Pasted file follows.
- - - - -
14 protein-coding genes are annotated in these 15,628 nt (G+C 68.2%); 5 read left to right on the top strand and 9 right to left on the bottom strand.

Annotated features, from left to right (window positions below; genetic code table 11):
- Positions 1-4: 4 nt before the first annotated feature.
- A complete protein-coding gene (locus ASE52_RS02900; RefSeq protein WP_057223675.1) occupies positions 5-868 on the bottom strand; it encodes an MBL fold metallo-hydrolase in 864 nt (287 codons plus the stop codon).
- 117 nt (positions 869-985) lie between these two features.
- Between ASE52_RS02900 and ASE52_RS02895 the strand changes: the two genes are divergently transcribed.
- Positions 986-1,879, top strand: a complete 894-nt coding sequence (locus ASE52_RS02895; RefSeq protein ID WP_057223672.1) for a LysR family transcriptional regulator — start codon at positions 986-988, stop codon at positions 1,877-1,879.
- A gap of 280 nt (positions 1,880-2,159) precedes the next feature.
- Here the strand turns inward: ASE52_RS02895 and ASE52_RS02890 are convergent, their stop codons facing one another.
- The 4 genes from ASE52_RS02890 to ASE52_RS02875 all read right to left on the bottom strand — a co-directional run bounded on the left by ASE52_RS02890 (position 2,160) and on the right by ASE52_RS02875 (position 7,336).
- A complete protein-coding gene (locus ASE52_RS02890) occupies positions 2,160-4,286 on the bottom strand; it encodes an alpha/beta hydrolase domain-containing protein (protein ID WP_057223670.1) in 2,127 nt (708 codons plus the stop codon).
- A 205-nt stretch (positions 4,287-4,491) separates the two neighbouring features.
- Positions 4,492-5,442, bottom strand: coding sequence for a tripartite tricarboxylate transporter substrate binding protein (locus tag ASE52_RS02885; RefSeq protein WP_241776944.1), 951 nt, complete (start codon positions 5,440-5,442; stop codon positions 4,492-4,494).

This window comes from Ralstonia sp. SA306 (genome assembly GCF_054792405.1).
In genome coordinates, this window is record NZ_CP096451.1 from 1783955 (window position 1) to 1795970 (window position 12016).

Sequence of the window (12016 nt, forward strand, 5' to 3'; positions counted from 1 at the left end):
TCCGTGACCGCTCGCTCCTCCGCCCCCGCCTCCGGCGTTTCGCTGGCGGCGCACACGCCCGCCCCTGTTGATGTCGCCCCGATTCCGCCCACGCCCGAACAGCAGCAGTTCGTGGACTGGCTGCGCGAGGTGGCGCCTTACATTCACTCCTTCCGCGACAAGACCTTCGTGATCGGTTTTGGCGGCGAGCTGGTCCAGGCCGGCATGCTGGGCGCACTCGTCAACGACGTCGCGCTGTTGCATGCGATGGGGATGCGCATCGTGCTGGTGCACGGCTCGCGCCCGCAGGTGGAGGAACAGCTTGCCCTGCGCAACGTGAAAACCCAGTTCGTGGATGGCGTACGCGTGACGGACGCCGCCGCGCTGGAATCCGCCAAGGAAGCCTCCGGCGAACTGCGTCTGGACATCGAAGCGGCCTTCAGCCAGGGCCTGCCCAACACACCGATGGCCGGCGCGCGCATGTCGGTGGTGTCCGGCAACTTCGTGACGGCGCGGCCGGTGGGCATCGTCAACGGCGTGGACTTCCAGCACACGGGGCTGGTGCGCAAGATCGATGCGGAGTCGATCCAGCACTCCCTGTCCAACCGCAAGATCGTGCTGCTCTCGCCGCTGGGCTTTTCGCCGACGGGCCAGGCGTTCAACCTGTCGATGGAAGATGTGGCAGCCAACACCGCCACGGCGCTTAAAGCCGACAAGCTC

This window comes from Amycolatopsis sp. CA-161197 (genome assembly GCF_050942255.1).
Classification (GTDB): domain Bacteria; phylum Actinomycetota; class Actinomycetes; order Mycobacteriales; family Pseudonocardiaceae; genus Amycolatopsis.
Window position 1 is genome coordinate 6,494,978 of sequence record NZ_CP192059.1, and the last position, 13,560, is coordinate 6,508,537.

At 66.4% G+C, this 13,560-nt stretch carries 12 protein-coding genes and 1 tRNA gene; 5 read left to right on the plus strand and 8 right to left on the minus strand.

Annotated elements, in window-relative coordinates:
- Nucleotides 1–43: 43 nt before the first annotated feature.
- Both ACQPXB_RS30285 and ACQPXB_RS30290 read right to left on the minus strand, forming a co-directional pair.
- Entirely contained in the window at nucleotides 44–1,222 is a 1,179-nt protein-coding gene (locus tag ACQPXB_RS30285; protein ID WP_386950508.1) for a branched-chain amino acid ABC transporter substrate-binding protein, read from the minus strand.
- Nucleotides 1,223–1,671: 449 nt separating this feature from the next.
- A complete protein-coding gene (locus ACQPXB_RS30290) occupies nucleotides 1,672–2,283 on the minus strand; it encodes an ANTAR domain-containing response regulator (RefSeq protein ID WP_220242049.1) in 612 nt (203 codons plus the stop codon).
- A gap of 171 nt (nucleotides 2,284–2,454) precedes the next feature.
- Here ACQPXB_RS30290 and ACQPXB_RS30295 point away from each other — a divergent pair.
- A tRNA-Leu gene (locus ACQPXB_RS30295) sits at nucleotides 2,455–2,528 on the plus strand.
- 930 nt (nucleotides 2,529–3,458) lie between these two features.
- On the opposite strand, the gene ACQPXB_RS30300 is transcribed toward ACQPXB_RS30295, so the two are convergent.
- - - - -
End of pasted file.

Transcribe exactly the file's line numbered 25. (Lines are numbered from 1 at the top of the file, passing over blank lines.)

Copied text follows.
- Entirely contained in the window at nucleotides 44–1,222 is a 1,179-nt protein-coding gene (locus tag ACQPXB_RS30285; protein ID WP_386950508.1) for a branched-chain amino acid ABC transporter substrate-binding protein, read from the minus strand.